The Syrian civil war has claimed more than 191.000 lives, and it has caused one of the biggest mass flights since the Second World War: more than 9.5 million people are currently seeking refuge; with 6.5 million being internally displaced persons and 3 million staying in Lebanon, Jordan, Turkey, Iraq, and Egypt. The young generation currently growing up in these refugee camps or precarious housings will one day be confronted with the enormous task to rebuild the country, which by now has been totally destroyed.
In this difficult situation, the UNHCR, the governments of the host countries, and several aid organisations are striving after a guaranteed access to basic education for Syrian refugee children. However, they cannot grant access to higher education – tens of thousands of Syrian students, who are now refugees, were forced to pause or quit their university programme for an indefinite period of time. This situation will not change for the better soon, as the host countries are already almost unable to cope with the situation. Europe, in turn, has so far only taken in 3% of the refugees.
Recently, the UNHCR urged the international community to propose further solutions granting quick and effective shelter and protection for the refugees through resettlement or other humanitarian measures. The national governments should offer their own programmes for Syrian refugees. Scholarships are one of the measures that the UNHCR explicitly endorses.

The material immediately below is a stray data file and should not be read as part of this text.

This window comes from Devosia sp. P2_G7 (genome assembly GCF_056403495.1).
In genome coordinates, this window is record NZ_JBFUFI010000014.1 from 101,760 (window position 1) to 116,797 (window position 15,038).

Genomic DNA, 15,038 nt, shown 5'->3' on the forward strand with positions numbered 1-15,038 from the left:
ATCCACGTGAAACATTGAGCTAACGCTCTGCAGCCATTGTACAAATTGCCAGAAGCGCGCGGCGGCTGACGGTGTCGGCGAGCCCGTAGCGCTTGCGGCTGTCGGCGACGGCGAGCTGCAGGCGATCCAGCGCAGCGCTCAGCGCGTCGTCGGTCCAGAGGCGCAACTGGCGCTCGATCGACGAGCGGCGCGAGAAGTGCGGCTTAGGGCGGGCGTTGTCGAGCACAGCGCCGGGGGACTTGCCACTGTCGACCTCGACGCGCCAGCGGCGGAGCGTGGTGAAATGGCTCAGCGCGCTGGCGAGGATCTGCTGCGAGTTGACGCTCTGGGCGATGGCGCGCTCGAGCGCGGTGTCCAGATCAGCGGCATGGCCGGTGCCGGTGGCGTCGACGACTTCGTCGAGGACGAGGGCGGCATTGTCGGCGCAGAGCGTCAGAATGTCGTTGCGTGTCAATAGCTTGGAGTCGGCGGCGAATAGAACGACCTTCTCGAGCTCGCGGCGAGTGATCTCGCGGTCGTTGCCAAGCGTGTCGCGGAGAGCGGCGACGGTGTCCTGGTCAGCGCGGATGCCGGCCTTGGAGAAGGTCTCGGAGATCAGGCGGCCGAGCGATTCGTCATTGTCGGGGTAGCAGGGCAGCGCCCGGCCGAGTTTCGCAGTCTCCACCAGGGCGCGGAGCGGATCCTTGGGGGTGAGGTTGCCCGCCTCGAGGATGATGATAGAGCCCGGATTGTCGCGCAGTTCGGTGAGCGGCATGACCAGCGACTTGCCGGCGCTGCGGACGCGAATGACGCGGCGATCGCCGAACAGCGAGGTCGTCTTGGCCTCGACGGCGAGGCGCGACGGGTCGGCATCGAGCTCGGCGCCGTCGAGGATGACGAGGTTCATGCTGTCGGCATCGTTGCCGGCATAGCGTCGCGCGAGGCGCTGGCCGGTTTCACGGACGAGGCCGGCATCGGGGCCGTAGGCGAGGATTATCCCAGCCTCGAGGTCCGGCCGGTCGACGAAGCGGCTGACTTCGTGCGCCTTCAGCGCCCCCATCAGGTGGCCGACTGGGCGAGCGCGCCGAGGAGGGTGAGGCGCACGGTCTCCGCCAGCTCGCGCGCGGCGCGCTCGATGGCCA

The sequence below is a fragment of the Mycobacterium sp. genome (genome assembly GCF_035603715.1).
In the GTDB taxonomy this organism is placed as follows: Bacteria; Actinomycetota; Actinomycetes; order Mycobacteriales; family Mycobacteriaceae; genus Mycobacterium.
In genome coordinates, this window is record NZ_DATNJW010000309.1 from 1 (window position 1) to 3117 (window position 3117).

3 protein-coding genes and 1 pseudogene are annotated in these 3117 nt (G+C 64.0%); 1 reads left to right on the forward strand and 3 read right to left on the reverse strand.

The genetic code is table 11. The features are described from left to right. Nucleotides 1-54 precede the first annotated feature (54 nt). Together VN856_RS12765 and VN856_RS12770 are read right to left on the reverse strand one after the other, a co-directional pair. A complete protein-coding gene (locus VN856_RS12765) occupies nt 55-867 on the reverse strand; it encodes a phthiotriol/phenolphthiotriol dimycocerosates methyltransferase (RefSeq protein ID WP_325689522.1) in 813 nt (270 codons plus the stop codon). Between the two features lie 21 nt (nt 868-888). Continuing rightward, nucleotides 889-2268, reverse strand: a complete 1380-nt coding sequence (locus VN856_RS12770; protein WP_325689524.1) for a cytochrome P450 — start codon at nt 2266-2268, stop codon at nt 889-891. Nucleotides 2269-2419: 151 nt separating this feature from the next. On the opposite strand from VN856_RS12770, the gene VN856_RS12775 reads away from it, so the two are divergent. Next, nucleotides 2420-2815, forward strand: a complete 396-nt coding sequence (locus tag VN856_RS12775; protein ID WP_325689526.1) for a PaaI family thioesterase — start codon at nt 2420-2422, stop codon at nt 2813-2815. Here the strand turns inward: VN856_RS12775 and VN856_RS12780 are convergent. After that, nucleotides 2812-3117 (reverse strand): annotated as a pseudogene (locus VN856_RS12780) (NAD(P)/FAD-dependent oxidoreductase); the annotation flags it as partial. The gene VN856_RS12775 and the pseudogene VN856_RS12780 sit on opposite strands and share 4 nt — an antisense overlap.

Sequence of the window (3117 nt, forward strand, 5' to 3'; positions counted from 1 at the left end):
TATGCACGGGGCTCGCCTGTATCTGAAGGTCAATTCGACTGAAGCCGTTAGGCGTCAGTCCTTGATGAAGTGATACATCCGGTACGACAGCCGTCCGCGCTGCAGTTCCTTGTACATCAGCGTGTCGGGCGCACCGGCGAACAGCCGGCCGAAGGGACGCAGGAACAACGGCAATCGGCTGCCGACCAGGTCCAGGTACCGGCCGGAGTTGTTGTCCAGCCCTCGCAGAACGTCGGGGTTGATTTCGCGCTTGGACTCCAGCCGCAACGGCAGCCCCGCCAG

To this effect we hereby make an urgent appeal to the Federal Foreign Office (Auswärtiges Amt) to set up a scholarship programme enabling Syrian students who were forced to flee to one of the states mentioned above, to continue their studies in Germany. Furthermore, we appeal to the German Academic Exchange Service (DAAD), the universities, and the scientific and political foundations in Germany, which could give crucial support both financially and regarding the implementation of such a programme.
Some universities and academic institutions in the US have already taken measures in this direction and have set up a scholarship programme that allows Syrian refugee students to continue their studies, and which furthermore assures a material and juridical safe status in the US. By implementing a similar programme in Germany, the government would grant practical humanitarian aid for students under existential threat: young people, who might otherwise see no other solution to escape their desperate situation than to risk the perilous passage via the Mediterranean to reach Europe, would have the opportunity to continue their studies in a safe environment. Moreover, Germany would already offer sustainable aid for the reconstruction of Syria later on.